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On a warm summer evening in 1995, my father and I witnessed what we believed was a UFO hovering silently over the Saint Lawrence River in Central New York state. I was 12 years old at the time and had no idea what I was looking at or how drastically that encounter would affect my life.
Fearing ridicule, I didn’t speak about what I saw for many years. But I did begin researching UFOs and would spend the next three decades interviewing witnesses, like myself, who claimed to have encountered alien spacecrafts — along with former military and intelligence officials who alleged that information on UFOs was being hidden from the nation. But no matter how many claims I heard, the public simply refused to pay attention. Until now.
This week, a House Oversight Subcommittee held an unprecedented public hearing on UFOs. The hearing included detailed testimony by, among others, the former intelligence officer David Grusch — who’s become known as the UFO “whistleblower.” The bipartisan-led effort was a response to an increase of UFO reports by military pilots along with stunning claims that the United States was in possession of “craft of non-human origin.”
The movement to expose the government’s involvement in apparent UFO “cover-ups” began back in 2017, when The New York Times revealed a highly secretive Pentagon-run UFO program, AATIP — along with investigations into supposed encounters between UFOs and the US Navy. Suddenly, the topic of UFOs took on the level of gravitas I’d been waiting for since I was a kid.
The road to acknowledging these UFO programs by the Pentagon was tumultuous and hampered by push-back. Under the banner of “national security,” information on UFOs was deemed classified. Which is why Grusch’s revelations were so spectacular. Those revelations detailed special-access programs Grusch claims are studying recovered UFOs and operating without congressional oversight. This lack of transparency has not only kept Americans in the dark, but Congress as well – leaving many in Washington demanding accountability for these tax-funded efforts.
This week they got it. Grusch is a former combat officer who also served as a representative of the Unidentified Aerial Phenomena (UAP) Task Force (“UAP” is government-speak for UFOs). At this week’s hearing, he swore under oath that during his time with the Task Force, he interviewed 40 witnesses who collectively described a “multi-decade UAP crash retrieval and reverse-engineering program.” More intriguingly: when asked by Rep. Nancy Mace (R-SC) about the pilots of these supposed UAP crafts, Grusch replied, “Biologics came with some of these recoveries.” In other words, the “pilots” were entities of non-human origin.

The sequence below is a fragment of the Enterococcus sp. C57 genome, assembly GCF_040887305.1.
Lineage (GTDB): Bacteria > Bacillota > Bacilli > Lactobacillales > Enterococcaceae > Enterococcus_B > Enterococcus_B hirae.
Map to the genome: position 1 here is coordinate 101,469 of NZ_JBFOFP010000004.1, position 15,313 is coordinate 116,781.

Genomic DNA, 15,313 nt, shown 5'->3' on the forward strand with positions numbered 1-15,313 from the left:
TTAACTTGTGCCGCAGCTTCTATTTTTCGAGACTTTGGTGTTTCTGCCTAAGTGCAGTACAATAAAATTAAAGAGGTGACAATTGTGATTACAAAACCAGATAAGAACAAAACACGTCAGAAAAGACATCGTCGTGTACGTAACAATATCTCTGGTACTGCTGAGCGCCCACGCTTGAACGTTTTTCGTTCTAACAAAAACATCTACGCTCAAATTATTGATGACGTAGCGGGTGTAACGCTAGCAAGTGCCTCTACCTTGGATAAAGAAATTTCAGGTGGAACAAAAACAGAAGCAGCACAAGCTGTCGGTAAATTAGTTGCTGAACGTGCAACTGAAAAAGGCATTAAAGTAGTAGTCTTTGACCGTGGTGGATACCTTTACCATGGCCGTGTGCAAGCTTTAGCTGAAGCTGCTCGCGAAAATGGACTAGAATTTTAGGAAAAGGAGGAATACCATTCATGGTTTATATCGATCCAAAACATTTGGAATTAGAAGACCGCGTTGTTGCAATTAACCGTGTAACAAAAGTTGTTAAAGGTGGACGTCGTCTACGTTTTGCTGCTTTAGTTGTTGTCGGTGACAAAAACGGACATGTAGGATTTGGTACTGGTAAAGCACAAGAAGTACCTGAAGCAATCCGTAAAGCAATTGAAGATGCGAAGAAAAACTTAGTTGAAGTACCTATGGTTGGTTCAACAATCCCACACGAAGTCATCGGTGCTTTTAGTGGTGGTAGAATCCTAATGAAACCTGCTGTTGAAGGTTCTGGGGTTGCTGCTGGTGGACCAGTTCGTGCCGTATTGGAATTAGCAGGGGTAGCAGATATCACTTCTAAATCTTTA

I watched this momentous hearing almost unable to believe it was happening under oath and for the entire world to see. Finally, military and intelligence officials were acknowledging reported UFO sightings — along with the government programs that study them. Most crucially, the world learned of the vast trove of data purposely withheld from the American public – data the government has an obligation to make known.
Of course Grusch’s claims hardly prove that either aliens or UFOs truly exist. But his testimony provides a long overdue opportunity for lawmakers on both sides of the aisle to fully commit to additional inquiry and openness. Decades of official denials and obfuscation have now been revealed to the public and must remain there unchallenged.
I reached out to Rep. Jared Moskowitz (D-NY), who co-led this week’s bipartisan congressional effort. He described the hearings as “a good start to a continuing conversation about greater government transparency.” With federal dollars paying for apparently classified UFO-detention initiatives, “we all deserve to know where our taxpayer dollars are going,” Moskowitz continued, “the time has come for disclosure.”
For folks like myself searching for answers to what we believe are coursing through the skies, the hearing was vindication that UFOs are not only real — but real enough to warrant extensive government inquiry. True, much of the public not only remains skeptical, but even unsettled by efforts to prove the existence of alien beings.
But it’s only within these gaps of uncertainty that we can begin to fully unravel the mystery of the UFO phenomenon. A lack of transparency leads to a wealth of speculation — which only results in conjecture, confusion and conspiracies. What we should want, instead — and what the United States government owes us — is the whole truth and nothing but the truth about what is known about UFOs. Not what is not.